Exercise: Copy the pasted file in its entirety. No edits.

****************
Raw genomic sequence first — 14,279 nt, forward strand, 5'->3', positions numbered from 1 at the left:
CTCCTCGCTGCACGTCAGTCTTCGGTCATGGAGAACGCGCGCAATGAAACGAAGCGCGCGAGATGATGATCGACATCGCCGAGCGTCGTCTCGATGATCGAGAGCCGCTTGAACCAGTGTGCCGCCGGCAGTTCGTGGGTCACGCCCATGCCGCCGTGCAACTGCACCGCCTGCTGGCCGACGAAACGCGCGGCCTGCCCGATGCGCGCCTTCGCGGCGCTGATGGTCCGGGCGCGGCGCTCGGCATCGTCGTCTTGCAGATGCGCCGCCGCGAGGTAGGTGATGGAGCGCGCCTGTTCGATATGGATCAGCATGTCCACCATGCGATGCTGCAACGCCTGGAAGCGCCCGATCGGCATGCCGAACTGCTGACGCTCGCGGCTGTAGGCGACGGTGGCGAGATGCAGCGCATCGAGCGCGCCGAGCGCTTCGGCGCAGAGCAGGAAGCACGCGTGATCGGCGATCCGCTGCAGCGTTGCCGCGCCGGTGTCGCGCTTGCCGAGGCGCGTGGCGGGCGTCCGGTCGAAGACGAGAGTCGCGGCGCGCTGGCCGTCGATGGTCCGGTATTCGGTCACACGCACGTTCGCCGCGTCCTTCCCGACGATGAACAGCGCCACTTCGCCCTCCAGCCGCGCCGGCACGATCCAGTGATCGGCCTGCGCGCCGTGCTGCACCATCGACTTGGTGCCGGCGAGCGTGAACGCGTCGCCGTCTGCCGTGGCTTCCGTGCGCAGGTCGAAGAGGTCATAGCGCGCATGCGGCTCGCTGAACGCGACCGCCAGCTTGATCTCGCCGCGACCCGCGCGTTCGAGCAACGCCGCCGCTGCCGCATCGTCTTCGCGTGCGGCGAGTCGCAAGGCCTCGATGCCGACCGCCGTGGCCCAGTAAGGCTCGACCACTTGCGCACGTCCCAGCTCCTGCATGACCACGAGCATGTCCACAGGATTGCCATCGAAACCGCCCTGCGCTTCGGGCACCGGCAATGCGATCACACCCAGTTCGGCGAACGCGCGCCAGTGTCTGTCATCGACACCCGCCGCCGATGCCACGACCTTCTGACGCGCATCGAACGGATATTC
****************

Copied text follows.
Raw genomic sequence first — 14,279 nt, forward strand, 5'->3', positions numbered from 1 at the left:
CTCCTCGCTGCACGTCAGTCTTCGGTCATGGAGAACGCGCGCAATGAAACGAAGCGCGCGAGATGATGATCGACATCGCCGAGCGTCGTCTCGATGATCGAGAGCCGCTTGAACCAGTGTGCCGCCGGCAGTTCGTGGGTCACGCCCATGCCGCCGTGCAACTGCACCGCCTGCTGGCCGACGAAACGCGCGGCCTGCCCGATGCGCGCCTTCGCGGCGCTGATGGTCCGGGCGCGGCGCTCGGCATCGTCGTCTTGCAGATGCGCCGCCGCGAGGTAGGTGATGGAGCGCGCCTGTTCGATATGGATCAGCATGTCCACCATGCGATGCTGCAACGCCTGGAAGCGCCCGATCGGCATGCCGAACTGCTGACGCTCGCGGCTGTAGGCGACGGTGGCGAGATGCAGCGCATCGAGCGCGCCGAGCGCTTCGGCGCAGAGCAGGAAGCACGCGTGATCGGCGATCCGCTGCAGCGTTGCCGCGCCGGTGTCGCGCTTGCCGAGGCGCGTGGCGGGCGTCCGGTCGAAGACGAGAGTCGCGGCGCGCTGGCCGTCGATGGTCCGGTATTCGGTCACACGCACGTTCGCCGCGTCCTTCCCGACGATGAACAGCGCCACTTCGCCCTCCAGCCGCGCCGGCACGATCCAGTGATCGGCCTGCGCGCCGTGCTGCACCATCGACTTGGTGCCGGCGAGCGTGAACGCGTCGCCGTCTGCCGTGGCTTCCGTGCGCAGGTCGAAGAGGTCATAGCGCGCATGCGGCTCGCTGAACGCGACCGCCAGCTTGATCTCGCCGCGACCCGCGCGTTCGAGCAACGCCGCCGCTGCCGCATCGTCTTCGCGTGCGGCGAGTCGCAAGGCCTCGATGCCGACCGCCGTGGCCCAGTAAGGCTCGACCACTTGCGCACGTCCCAGCTCCTGCATGACCACGAGCATGTCCACAGGATTGCCATCGAAACCGCCCTGCGCTTCGGGCACCGGCAATGCGATCACACCCAGTTCGGCGAACGCGCGCCAGTGTCTGTCATCGACACCCGCCGCCGATGCCACGACCTTCTGACGCGCATCGAACGGATATTC